You can have the most perfect program on paper. Seriously, it can abide by all of the scientific principles, utilize the most current research, and all the bells and whistles. But if you cannot execute it with similar perfection, then it’s not a perfect program. On the other hand, you can have a great program, perhaps not perfect, but great. This program fits with your schedule, accounts for your activities outside the gym, and is flexible enough to allow time for recovery between workouts. You can execute it nearly perfectly.
THAT is the perfect program FOR YOU.
With so many programs out there, there’s bound to be ones that don’t fit your lifestyle, goals, preferences, etc. It’s going to happen. You don’t have to fit into the mold that many of these programs what to put you into. You want to find one that works WITH you, not against you.
But it’s not only exercise. This happens in nutrition as well. If you know you want to enjoy craft beer regularly, following a diet that cuts out alcohol and carbohydrates likely isn’t the best option for you. If you know you LOVE avocados and mixed nuts or nut butter, following a lower fat diet is going to be challenging.
Because we don’t want to find a workout program or nutrition plan for only 2-4-6-8 weeks. It’s not about that. It’s about a life change and lifestyle design that you want to maintain and sustain for a long time.
If the program as realistic for you, we move onto the next question.
Will the program, product, or service meet you where you are at right now?
Can I say that this is equally important to the first two, if I said those are the most important? We’re going with it because this is similar to the second question. By now, we know that we want a program that will fit into our life. But we also need a program that will meet us where we are RIGHT NOW.
We likely all have a fitness goal. Regardless of what that is, we want change in some regard – changing our body composition, adding weight to a lift, running a further distance, etc. But we want change and we want to improve. Let’s do it. But first, we have to acknowledge where we are in this current moment.
Have you ever heard the quote or idea that you should “act as the person you want to become”? This may be true, to an extent. But at the same time, if the person you want to become is too far from the person you are, we have to start smaller.
If we try for the overnight overhaul, it’s bound to fail. On the other hand, when we can drip in new habits and small changes over time, we meet ourselves where we are and are better able to maintain those new behaviors for a long period of time.
When you’re choosing a workout program or diet, will it meet you where you’re at currently? It might have promises of places you want to go or be in the future, but what about right now? Can you integrate it into your life in small pieces and make sustainable change? If you can answer yes, it’s time to move onto the fourth and final question.
Do you want to work with the people who are promoting it? Do they seem like people you would connect with and do you trust them to guide you on your journey?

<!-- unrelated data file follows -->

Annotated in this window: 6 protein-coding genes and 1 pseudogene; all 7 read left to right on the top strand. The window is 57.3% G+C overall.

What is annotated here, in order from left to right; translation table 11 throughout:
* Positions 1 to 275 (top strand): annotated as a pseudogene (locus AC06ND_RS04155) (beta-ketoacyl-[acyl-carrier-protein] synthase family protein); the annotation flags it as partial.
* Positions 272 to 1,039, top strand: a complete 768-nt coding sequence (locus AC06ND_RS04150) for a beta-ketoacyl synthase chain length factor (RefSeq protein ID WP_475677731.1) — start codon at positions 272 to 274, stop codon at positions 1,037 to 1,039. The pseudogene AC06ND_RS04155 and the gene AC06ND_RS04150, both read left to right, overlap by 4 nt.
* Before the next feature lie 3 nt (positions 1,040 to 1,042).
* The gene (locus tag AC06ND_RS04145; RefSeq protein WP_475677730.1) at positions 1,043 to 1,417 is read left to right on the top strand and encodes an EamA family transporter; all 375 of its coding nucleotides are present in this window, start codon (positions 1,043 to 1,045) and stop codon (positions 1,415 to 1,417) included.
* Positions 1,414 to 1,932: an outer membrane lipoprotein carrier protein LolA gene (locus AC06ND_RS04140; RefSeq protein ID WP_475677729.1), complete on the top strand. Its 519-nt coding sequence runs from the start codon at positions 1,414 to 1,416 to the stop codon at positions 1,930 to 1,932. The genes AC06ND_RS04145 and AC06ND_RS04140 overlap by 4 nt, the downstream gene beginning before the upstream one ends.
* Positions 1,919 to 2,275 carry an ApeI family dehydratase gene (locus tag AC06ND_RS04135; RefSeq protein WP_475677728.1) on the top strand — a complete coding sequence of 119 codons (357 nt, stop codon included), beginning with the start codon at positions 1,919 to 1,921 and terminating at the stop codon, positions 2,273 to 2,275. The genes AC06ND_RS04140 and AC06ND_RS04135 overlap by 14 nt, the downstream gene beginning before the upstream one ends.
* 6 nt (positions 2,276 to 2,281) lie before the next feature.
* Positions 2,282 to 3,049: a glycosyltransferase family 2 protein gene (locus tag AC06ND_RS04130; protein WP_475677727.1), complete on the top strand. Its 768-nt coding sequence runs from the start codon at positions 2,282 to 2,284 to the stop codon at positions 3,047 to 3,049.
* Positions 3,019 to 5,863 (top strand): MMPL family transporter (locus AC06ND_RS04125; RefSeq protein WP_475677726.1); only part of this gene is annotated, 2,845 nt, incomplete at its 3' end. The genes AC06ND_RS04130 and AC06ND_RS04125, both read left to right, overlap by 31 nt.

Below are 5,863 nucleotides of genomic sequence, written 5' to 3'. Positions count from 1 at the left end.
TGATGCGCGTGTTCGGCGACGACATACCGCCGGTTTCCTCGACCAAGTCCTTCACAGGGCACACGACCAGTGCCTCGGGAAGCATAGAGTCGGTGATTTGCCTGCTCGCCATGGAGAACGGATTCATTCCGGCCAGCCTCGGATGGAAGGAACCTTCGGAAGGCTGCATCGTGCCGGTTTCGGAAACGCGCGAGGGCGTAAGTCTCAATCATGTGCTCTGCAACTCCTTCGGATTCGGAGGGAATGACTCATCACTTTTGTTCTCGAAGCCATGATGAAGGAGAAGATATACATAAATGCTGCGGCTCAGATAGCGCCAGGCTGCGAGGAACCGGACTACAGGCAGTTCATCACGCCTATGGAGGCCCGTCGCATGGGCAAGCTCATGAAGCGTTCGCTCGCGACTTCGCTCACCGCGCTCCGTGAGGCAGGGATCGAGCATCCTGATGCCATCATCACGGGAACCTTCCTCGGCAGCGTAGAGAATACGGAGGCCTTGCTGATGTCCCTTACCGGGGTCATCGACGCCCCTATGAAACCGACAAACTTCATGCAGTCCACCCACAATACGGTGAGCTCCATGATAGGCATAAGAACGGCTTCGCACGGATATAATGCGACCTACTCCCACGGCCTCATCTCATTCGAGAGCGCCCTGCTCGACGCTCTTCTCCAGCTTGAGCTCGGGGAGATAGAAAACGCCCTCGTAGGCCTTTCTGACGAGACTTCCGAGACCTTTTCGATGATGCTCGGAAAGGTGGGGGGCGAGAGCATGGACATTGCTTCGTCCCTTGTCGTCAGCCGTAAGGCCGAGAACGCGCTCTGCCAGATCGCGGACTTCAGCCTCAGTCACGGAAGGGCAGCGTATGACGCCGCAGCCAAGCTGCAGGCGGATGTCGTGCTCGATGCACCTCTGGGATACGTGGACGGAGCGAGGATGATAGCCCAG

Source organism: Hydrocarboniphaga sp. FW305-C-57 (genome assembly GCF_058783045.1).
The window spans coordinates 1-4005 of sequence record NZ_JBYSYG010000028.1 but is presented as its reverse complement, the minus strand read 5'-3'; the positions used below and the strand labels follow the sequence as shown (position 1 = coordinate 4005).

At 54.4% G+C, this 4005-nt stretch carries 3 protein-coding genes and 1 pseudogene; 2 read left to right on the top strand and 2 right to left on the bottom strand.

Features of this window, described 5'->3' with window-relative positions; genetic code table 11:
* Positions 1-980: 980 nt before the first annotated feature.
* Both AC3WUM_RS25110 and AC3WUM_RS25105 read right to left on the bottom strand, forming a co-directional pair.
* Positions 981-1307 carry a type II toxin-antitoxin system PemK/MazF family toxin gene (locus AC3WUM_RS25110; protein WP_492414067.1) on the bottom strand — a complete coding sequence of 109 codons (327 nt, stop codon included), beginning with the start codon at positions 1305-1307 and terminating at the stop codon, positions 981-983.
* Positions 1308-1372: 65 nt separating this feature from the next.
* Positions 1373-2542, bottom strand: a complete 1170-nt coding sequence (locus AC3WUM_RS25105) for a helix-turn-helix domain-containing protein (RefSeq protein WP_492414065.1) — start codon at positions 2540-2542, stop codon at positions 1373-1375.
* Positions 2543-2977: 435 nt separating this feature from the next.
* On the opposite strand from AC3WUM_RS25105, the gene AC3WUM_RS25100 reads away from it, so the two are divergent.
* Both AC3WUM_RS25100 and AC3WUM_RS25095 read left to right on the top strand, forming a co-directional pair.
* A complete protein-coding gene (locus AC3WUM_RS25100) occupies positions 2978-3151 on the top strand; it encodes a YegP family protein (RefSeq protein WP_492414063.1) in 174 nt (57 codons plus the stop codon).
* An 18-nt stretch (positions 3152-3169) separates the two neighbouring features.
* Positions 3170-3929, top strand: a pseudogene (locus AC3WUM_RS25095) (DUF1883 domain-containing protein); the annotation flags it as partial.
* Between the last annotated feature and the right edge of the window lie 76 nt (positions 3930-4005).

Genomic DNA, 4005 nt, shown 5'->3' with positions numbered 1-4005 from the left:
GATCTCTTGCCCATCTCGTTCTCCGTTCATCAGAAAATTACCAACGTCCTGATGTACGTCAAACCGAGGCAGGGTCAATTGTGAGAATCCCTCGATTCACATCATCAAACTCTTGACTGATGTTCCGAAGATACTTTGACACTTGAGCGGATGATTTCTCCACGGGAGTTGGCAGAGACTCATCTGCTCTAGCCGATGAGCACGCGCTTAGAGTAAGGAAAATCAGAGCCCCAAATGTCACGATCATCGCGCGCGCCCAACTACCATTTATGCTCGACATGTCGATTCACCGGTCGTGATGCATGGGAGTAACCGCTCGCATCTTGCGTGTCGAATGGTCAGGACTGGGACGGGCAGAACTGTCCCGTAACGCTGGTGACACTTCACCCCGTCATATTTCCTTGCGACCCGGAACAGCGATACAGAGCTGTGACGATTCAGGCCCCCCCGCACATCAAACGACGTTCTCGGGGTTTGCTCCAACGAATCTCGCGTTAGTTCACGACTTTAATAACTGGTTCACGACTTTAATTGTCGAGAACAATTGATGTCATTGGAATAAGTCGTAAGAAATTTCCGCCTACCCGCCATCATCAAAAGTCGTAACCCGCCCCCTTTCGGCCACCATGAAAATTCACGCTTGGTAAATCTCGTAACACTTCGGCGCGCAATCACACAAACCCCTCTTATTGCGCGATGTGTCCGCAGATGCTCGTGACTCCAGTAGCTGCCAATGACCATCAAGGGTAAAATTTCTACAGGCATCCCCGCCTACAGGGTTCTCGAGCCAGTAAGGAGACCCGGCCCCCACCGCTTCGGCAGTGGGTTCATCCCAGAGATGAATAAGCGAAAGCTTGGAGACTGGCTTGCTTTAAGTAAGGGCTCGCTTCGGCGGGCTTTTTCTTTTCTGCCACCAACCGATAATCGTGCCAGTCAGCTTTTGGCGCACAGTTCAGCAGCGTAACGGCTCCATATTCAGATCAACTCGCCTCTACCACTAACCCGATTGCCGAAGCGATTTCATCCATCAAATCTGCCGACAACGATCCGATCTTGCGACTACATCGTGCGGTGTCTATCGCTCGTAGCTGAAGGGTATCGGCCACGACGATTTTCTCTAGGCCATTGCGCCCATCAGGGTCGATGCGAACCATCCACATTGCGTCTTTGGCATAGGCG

I feel like I could just keep saying that all of these questions are the most important, but that’s because they seriously are!
When we work with people at Unity, every single person hops on a call or meets with us in person. This all allows the potential member to learn more about Unity, the team, and what we offer. But, at the same time, it allows us to learn about them.
Joining a gym, investing in a coaching program, or buying a product from someone, creates a relationship with that person. Beyond the fitness side of things, you want to make sure that the person you are entering that relationship with is someone you WANT to spend time with and who will guide you along your journey. While trust may take time, that initial gut instinct is typically pretty great for most people.
Behind the products and services, you want to connect with the person running the program. Because, at the end of the day, fitness is about so much more than fitness. Lifting weights is about so much more than lifting weights. Those things are just trivial. It’s about what the workouts and lifestyle changes can bring to your life outside the four walls of the gym.
If you answered yes, the people are ones you want to spend time with and work with, then it’s time to potentially invest. Of course, make sure that it fits your goals and that you want to do it – like I said at the beginning, this isn’t all-inclusive questioning. But it does provide a framework to filter through the THOUSANDS of programs, products, and services offered daily in the health and fitness space.
Obviously, these are extremely niche questions. If you’re not in the market for a health and fitness change, you may not need them right now. So, if that’s you, bookmark this article or podcast episode. Perhaps write these questions down so you can reference them later. Maybe you have a friend or family member that is looking for something different, share these questions with them. If you’re the one looking, filter your options through these questions first. Then, dive deeper to confirm that it’s something you want to do prior to investing in the program, product, or service.